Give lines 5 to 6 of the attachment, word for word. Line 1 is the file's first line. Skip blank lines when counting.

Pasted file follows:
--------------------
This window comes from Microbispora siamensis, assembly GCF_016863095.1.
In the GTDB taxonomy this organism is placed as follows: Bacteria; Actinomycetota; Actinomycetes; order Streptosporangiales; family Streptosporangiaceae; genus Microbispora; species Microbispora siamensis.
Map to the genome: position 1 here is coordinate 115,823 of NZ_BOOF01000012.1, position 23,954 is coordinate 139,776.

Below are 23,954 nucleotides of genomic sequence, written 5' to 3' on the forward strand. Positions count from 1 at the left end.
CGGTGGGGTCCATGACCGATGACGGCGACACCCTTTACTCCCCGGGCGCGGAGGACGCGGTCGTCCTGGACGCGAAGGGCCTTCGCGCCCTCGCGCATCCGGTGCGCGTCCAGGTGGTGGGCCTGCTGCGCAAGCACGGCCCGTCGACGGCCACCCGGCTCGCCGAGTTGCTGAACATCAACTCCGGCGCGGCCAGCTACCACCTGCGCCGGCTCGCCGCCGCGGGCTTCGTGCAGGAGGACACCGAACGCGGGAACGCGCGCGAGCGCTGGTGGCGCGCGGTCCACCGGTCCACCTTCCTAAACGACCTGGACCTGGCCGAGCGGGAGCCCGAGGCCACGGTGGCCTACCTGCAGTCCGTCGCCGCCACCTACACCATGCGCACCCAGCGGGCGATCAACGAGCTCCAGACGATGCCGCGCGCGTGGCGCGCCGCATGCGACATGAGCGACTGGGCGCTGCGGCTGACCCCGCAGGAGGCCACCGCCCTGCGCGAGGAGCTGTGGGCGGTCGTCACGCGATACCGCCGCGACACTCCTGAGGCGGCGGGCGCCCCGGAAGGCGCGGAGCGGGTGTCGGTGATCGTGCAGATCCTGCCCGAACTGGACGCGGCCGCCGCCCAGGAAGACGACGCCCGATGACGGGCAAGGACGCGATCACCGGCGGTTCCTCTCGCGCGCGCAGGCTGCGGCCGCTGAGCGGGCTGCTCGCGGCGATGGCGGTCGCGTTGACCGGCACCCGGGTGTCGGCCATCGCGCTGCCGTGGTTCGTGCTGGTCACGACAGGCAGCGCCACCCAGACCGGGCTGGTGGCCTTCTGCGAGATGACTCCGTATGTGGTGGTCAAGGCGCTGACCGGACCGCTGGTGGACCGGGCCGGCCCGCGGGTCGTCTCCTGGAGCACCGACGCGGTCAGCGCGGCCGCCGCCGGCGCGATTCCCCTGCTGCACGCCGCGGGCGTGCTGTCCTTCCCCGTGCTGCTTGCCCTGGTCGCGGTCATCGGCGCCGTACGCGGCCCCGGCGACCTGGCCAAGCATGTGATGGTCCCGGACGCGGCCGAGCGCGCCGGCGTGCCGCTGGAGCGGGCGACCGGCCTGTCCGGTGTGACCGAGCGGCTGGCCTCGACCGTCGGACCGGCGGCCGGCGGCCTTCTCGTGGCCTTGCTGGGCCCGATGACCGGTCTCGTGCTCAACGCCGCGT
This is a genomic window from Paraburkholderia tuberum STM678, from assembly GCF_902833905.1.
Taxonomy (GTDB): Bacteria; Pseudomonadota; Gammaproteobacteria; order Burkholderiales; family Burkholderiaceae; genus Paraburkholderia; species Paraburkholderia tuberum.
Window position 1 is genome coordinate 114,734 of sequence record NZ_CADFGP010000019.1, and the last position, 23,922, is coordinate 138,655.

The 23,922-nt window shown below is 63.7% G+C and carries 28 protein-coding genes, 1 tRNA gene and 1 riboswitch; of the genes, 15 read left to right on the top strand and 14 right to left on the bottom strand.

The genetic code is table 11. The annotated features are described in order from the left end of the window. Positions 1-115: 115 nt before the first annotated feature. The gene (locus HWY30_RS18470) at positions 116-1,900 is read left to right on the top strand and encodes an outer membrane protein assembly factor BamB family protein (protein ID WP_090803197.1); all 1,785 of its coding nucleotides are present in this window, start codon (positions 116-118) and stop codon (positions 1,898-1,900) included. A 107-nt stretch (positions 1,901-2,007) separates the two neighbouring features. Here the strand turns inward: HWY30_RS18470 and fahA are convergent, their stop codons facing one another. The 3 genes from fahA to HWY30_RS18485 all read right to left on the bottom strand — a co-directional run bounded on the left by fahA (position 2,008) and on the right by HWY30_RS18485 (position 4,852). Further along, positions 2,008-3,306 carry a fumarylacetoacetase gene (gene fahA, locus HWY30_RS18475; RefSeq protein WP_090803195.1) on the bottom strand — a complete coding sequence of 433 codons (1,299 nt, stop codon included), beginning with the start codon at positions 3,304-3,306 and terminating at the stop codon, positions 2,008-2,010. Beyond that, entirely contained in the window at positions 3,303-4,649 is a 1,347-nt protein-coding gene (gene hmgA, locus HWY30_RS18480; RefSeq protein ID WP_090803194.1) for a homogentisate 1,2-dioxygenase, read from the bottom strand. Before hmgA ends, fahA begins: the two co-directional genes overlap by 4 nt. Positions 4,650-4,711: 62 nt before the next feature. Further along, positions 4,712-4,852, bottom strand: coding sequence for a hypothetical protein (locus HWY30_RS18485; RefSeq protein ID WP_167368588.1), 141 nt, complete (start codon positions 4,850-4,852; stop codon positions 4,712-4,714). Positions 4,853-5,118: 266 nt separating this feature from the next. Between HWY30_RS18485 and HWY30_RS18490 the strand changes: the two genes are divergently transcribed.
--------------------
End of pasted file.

CGGTGGGGTCCATGACCGATGACGGCGACACCCTTTACTCCCCGGGCGCGGAGGACGCGGTCGTCCTGGACGCGAAGGGCCTTCGCGCCCTCGCGCATCCGGTGCGCGTCCAGGTGGTGGGCCTGCTGCGCAAGCACGGCCCGTCGACGGCCACCCGGCTCGCCGAGTTGCTGAACATCAACTCCGGCGCGGCCAGCTACCACCTGCGCCGGCTCGCCGCCGCGGGCTTCGTGCAGGAGGACACCGAACGCGGGAACGCGCGCGAGCGCTGGTGGCGCGCGGTCCACCGGTCCACCTTCCTAAACGACCTGGACCTGGCCGAGCGGGAGCCCGAGGCCACGGTGGCCTACCTGCAGTCCGTCGCCGCCACCTACACCATGCGCACCCAGCGGGCGATCAACGAGCTCCAGACGATGCCGCGCGCGTGGCGCGCCGCATGCGACATGAGCGACTGGGCGCTGCGGCTGACCCCGCAGGAGGCCACCGCCCTGCGCGAGGAGCTGTGGGCGGTCGTCACGCGATACCGCCGCGACACTCCTGAGGCGGCGGGCGCCCCGGAAGGCGCGGAGCGGGTGTCGGTGATCGTGCAGATCCTGCCCGAACTGGACGCGGCCGCCGCCCAGGAAGACGACGCCCGATGACGGGCAAGGACGCGATCACCGGCGGTTCCTCTCGCGCGCGCAGGCTGCGGCCGCTGAGCGGGCTGCTCGCGGCGATGGCGGTCGCGTTGACCGGCACCCGGGTGTCGGCCATCGCGCTGCCGTGGTTCGTGCTGGTCACGACAGGCAGCGCCACCCAGACCGGGCTGGTGGCCTTCTGCGAGATGACTCCGTATGTGGTGGTCAAGGCGCTGACCGGACCGCTGGTGGACCGGGCCGGCCCGCGGGTCGTCTCCTGGAGCACCGACGCGGTCAGCGCGGCCGCCGCCGGCGCGATTCCCCTGCTGCACGCCGCGGGCGTGCTGTCCTTCCCCGTGCTGCTTGCCCTGGTCGCGGTCATCGGCGCCGTACGCGGCCCCGGCGACCTGGCCAAGCATGTGATGGTCCCGGACGCGGCCGAGCGCGCCGGCGTGCCGCTGGAGCGGGCGACCGGCCTGTCCGGTGTGACCGAGCGGCTGGCCTCGACCGTCGGACCGGCGGCCGGCGGCCTTCTCGTGGCCTTGCTGGGCCCGATGACCGGTCTCGTGCTCAACGCCGCGT
This is a genomic window from Paraburkholderia tuberum STM678, from assembly GCF_902833905.1.